Lifecycle series: Timber

Heat treated wood is softwood that has been subject to high temperatures, changing the cell structure by a chemical free process, creating a darker wood. It makes the timber more stable and durable although the strength properties are reduced. The main benefit lies in improved weather resistance and greater immunity to fungal attack, thus the wood is less inclined to rot. A reduction in moisture content is also achieved. Heat treated wood is used for fencing, cladding, decking, windows, doors and garden furniture.

Tension free timber In conventionally dried timber, the moisture content in the middle may be higher than at the outer edge, but over time this evens out. However, as timber shrinks when it dries, this difference in moisture content can result in defects such as splits. Steaming or ‘stress relief schedules’ are used to stabilise the timber and reduce differences in moisture content. Stress relief schedules typically include a short period of high temperature and humidity near the end of the kiln drying process to allow the surface layers to “expand” or “relax” to reduce internal stresses caused by rapid drying. Tension free timber has greater stability, fewer defects and is thus particularly suitable for joinery products and mouldings.

Veneers are characterised by the natural features of the wood, and also from where and how it was cut. For example, Burr or Burl veneer are abnormal growths on tree trunks, Butt veneers are cut from stumps. Cutting methods are broadly of three types: saw cutting, rotary cutting and flat slicing. Construction veneer has a thickness of between 1.5mm to 6mm, decorative sliced veneer about 0.6mm.

Plywood is made from thin sheets of wood laminated (glued) together forming a strong and stable board. It can be made from both softwoods and hardwoods. It is graded from A-D with A grade being the best because it is very smoothly faced and virtually free from defects whilst D grade can have the maximum permitted amount of knots, holes, splits etc. Decorative plywood has a veneer on its outer layer of the selected wood species such as walnut or maple. Spruce is commonly used by the builder for wall, floor and roof construction. Birch is useful for non-structural purposes such as wall and floor finishes, furniture and formwork. They have an individual grading system. Spruce is graded 11/111 (i.e. both sides) or 111/111. An 11 grading means fewer knots and defects on that side. Birch is graded from B (clean face, few blemishes, suitable for internal use and clear finishing) to WG (many face defects, suitable for carcase and packaging use). Most of this structural plywood is sourced from Finland, Sweden, America and Canada, the Nordic plywood from Finland is the one used predominately in the UK and Ireland. The current plywood standard is EN 636, in three parts covering interior, moist, and exterior applications. I.S. 444 / BS 5268 give stresses for structural applications. Specialist tropical plywood veneers include marine ply which has very good weather resistance and strength. Plywood for general interior use often originates in the Far East. It’s important to note that there are serious concerns over the sustainability of tropical plywoods imported into Europe, so make sure to check for accreditation such as FSC when buying.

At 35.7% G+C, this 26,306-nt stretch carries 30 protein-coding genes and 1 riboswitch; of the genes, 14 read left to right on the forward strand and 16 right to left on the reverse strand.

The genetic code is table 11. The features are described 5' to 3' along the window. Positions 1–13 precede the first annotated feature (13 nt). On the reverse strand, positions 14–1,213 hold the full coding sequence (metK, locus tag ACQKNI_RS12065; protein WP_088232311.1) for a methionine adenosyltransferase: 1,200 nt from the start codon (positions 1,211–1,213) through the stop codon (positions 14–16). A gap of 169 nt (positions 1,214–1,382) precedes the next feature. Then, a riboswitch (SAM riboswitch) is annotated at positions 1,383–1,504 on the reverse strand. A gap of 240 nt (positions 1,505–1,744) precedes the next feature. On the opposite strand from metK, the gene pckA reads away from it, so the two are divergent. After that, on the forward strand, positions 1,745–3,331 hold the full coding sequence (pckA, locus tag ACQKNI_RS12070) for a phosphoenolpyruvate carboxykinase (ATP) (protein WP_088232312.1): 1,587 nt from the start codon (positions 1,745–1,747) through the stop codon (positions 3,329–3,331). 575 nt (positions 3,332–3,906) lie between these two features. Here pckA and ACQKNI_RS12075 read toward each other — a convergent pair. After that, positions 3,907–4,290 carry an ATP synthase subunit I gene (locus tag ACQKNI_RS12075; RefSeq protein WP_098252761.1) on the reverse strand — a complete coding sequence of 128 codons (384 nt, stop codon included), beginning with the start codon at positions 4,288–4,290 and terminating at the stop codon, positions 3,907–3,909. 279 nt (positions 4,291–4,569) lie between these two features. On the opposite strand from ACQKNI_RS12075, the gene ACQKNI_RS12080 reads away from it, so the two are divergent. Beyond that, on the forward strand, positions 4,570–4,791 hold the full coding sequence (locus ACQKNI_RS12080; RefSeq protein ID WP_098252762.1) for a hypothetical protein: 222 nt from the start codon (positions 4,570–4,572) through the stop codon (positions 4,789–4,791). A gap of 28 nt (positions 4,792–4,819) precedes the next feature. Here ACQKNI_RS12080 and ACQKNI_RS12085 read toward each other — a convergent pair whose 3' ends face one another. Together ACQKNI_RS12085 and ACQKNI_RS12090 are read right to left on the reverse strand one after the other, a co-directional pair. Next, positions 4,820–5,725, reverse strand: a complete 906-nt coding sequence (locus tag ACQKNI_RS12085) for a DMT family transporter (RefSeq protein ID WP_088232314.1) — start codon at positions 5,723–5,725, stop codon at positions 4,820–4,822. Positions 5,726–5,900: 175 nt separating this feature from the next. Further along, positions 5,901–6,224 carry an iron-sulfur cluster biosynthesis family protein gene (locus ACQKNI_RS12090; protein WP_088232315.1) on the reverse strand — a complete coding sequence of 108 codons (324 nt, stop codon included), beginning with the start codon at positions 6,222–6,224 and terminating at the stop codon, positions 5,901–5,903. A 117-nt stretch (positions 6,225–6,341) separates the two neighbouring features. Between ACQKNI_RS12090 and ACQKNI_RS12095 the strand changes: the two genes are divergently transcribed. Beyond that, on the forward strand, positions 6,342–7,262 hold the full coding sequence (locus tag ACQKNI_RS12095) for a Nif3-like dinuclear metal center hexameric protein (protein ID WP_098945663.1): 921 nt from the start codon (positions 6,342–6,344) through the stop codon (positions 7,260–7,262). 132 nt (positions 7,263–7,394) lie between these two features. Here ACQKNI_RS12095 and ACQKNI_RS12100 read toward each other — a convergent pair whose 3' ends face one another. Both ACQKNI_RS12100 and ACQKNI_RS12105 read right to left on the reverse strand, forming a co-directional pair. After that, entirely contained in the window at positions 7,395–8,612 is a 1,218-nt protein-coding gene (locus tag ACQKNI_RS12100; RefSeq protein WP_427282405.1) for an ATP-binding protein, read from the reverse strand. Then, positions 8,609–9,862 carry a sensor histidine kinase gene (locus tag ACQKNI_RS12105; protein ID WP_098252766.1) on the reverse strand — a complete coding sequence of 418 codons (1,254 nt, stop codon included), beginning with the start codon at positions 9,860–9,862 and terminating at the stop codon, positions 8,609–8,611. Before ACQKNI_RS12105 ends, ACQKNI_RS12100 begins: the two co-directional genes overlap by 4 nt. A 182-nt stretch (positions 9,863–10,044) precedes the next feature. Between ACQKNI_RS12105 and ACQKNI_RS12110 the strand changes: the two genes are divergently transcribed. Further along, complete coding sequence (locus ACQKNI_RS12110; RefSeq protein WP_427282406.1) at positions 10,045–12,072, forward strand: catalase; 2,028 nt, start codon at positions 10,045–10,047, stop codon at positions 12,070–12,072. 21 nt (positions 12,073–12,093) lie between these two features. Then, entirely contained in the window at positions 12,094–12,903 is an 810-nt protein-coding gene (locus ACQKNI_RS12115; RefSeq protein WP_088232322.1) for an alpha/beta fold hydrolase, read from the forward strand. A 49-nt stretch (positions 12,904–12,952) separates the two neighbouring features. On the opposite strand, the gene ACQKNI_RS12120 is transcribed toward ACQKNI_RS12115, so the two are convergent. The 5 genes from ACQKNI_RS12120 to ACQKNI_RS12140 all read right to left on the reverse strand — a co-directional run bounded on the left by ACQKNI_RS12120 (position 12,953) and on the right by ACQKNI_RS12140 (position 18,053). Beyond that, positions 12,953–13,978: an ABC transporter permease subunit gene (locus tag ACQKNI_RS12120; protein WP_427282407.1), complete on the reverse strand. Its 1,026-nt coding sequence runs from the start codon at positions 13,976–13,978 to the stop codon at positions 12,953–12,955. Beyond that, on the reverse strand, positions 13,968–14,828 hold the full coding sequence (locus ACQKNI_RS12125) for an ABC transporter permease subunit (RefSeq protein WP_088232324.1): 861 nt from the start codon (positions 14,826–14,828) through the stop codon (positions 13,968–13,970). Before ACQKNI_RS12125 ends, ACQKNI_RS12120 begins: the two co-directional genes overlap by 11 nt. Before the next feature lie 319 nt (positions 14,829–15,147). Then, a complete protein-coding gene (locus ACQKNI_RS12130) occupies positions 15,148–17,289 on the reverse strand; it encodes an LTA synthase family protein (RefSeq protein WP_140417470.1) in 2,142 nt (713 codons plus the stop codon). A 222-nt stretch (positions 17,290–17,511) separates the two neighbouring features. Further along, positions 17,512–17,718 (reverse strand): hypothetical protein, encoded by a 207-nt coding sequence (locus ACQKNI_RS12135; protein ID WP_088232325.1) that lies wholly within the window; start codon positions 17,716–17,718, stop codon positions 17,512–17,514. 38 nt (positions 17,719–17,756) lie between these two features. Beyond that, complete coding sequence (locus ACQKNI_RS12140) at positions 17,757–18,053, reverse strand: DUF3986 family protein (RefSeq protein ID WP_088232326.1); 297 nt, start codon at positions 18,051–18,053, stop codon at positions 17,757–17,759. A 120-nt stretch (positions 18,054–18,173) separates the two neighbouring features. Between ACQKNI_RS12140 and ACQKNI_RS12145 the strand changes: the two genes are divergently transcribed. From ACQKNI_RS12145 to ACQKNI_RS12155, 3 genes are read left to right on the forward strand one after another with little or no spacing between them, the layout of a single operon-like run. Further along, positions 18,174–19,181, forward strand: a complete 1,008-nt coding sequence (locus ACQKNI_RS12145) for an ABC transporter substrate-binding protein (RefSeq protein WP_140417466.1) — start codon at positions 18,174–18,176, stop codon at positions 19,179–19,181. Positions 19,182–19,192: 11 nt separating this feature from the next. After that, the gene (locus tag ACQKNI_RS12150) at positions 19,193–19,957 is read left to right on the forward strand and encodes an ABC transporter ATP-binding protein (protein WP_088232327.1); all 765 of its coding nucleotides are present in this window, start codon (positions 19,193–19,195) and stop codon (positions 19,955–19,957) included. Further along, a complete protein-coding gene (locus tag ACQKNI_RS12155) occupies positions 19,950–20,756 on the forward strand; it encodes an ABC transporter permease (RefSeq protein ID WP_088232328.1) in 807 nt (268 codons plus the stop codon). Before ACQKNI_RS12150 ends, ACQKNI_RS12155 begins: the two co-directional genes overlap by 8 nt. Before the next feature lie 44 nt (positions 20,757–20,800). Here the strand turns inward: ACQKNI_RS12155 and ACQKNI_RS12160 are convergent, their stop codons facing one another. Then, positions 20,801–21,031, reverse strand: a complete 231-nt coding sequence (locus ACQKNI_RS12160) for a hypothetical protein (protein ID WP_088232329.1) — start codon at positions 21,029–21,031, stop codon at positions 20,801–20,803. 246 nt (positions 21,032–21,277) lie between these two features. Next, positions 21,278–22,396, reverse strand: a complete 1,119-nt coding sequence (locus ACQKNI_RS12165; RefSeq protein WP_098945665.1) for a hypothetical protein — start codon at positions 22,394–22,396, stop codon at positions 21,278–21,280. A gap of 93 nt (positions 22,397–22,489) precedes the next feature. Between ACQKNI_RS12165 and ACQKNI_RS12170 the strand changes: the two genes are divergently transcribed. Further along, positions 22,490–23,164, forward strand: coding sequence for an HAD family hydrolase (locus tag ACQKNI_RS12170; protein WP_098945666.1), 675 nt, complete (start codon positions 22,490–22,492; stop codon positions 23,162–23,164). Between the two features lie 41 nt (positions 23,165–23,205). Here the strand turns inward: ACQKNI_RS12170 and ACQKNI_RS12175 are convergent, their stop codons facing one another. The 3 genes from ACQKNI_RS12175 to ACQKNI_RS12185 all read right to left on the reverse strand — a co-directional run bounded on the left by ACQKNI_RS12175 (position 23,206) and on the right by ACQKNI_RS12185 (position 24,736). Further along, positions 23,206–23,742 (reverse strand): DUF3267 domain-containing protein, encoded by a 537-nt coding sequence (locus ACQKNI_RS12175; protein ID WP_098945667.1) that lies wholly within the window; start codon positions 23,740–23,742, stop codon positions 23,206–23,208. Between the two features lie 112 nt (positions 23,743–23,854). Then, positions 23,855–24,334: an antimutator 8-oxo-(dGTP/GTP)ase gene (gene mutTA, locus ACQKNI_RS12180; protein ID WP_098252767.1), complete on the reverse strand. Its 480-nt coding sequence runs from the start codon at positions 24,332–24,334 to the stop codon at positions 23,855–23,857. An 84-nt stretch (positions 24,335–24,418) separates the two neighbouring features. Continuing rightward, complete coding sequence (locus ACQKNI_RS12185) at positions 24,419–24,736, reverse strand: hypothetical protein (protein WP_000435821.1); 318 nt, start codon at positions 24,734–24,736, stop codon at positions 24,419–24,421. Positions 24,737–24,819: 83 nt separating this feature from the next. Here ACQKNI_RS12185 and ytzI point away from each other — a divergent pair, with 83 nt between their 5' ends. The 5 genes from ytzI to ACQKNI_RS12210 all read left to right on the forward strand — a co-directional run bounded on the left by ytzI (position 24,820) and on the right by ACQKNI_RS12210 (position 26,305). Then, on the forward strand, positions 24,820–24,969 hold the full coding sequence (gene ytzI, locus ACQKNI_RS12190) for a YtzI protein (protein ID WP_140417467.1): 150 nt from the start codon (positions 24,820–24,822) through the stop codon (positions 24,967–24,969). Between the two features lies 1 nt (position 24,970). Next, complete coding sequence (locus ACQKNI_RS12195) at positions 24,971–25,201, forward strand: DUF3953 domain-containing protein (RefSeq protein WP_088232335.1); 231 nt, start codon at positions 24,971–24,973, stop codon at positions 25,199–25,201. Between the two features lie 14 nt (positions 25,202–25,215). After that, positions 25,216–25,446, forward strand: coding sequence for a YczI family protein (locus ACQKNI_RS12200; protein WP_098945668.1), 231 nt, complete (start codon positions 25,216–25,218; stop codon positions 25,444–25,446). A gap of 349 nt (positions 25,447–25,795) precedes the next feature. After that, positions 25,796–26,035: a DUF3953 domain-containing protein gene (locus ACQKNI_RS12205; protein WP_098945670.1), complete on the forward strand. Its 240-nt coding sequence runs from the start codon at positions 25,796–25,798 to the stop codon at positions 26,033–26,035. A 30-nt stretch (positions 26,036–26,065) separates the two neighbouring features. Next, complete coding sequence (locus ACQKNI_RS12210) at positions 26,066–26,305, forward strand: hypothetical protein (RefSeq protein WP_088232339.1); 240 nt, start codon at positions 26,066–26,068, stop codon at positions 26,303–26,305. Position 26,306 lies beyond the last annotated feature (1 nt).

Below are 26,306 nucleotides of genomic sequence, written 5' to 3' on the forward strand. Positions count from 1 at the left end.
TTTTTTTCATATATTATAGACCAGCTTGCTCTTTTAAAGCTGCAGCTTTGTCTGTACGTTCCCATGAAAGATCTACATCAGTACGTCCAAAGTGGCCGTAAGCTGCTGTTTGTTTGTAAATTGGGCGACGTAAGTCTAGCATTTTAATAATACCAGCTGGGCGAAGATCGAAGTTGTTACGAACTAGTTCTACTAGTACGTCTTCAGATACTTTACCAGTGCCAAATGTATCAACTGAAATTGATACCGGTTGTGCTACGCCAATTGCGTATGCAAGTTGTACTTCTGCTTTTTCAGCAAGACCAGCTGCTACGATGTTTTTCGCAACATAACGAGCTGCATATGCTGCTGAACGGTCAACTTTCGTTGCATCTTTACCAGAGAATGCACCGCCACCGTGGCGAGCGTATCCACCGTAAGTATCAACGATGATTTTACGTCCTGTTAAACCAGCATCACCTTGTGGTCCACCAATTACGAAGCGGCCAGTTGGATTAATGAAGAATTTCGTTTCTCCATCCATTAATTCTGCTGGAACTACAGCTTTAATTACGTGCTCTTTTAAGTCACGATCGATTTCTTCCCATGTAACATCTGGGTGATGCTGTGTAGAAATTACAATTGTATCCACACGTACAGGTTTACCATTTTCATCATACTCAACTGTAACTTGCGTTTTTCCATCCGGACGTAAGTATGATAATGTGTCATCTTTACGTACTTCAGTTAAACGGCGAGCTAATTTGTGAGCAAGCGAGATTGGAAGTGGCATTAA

Blockboard is classed as a plywood because it is a laminated construction, the difference is what comes as the ‘filling’ of the ‘sandwich’: the core is of solid strips rather than veneer or thin sheets. These strips may or may not be glued together (often edge butted).

Particle boards are usually made from small chips of softwood bonded with a resin under hot, high, pressure. They are very useful as the base for a veneer be it wood or plastic. Chipboard is the most common but standard chipboard must be kept dry otherwise it will swell permanently out of shape. There are special chipboards for use in wet areas. Oriented Strand Board (OSB) is a member of this family. It consists of long strands of softwood arranged in layers, with each layer running in an opposite direction giving these boards much of the strength properties of plywood. When manufactured as a ‘sandwich’ with an internal layer of insulation (usually extruded or expanded polystyrene) it becomes a SIP or structural insulated panel. These are rapidly becoming a popular way to build because they are produced under factory conditions, have excellent thermal qualities and are quick to erect on site. OSB is manufactured in Ireland (Waterford).

Flakeboard is very similar to OSB but because it is made from flakes and not strands glued at right angles to each other, is not as strong.

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Written by Astrid Madsen

Astrid Madsen is the editor of the SelfBuild magazine. Email

Split level family home

Identifying Timber